Down and Dirty with Rachel
Fire the weathermen. Hire my knee. The other evening, my knee was swollen, which is a good predictor of rain. Apple Weather had clear skies the entire following day. It sprinkled on me when I was running the next morning. I once impressed a host sister in Morocco when I told her there would be wind or rain the next day. We got both. I acquired the skill most often associated with gramps and grannies sitting in rockers on their porches at age fifteen, when I tore my ACL. Any doubts I had about their ability to predict the weather fell away.
Our environment affects our bodies in ways both good and bad. I am listening to a podcast mini-series, Body Electric, on how technology has changed our bodies. The average person today has bone density half that of people from hunter-gatherer societies. Myopia is becoming an increasing problem as more people, especially children, do near work and spend time on screens. It is not just our bodies, but also our minds. Most people will feel much more relaxed and energized after a stroll through the woods than a day sitting in front of a computer.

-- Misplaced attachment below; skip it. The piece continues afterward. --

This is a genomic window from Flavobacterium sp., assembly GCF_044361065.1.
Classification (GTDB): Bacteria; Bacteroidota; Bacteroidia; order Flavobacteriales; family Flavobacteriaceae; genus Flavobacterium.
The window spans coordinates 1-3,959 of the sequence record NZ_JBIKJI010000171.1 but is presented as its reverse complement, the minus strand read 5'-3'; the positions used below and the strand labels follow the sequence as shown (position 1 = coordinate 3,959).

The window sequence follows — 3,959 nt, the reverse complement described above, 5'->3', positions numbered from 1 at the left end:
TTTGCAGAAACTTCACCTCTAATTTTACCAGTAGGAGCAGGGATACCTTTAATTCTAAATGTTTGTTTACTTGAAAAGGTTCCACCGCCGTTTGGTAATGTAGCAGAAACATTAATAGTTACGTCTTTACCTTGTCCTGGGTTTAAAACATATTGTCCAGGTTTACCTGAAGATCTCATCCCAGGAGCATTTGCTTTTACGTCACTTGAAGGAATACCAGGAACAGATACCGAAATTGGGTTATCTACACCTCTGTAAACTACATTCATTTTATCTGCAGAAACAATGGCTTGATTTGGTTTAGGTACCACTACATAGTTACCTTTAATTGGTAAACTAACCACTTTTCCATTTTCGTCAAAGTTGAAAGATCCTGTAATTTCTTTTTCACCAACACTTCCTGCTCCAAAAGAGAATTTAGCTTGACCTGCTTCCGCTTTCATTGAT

Yet, if we pay attention to what we see and feel, we can use these influences to our benefit. An old wives’ tale goes that when there are contrails in the sky, it will rain in the next few days. My observations have corroborated this rather new old wives’ tale. In the garden, pay attention to what your plants tell you. They are the best indicators if they are getting too much, too little, or the right amount of water. Watch where the sun and shade fall throughout the day and year. This will help with your plant selection. Each place is different.
When someone asks me if a garden practice is a good idea, often my response is, “If it has been working for you, keep doing it.” Pay attention to yourself as well. You want a garden that makes you happy and relaxes you. If your knees creak every time, you get down to tend a bed, it may be time for raised beds. The knees don’t lie.
Last month’s puzzler:
There is, in the English language, a 7-letter word that contains 9 words without rearranging any of the letters. What is the word? (Adapted from Car Talk.)
Last month’s answer:
Therein (The, he, there, her, ere, in, here, rein, therein)
This Month’s Puzzler:
A group of people are in a room. Everyone is wearing either an orange or an indigo birthday hat. Each person can see the other people’s hats but not their own. One of them shouts, “If you can see at least 6 orange hats and at least 6 indigo hats, raise your glass!” Exactly 12 people raise their glasses.
How many people are in the room? (From Cuemath via The Guardian)
Rachel Zweig is our Sandoval County Agriculture and Extension Agent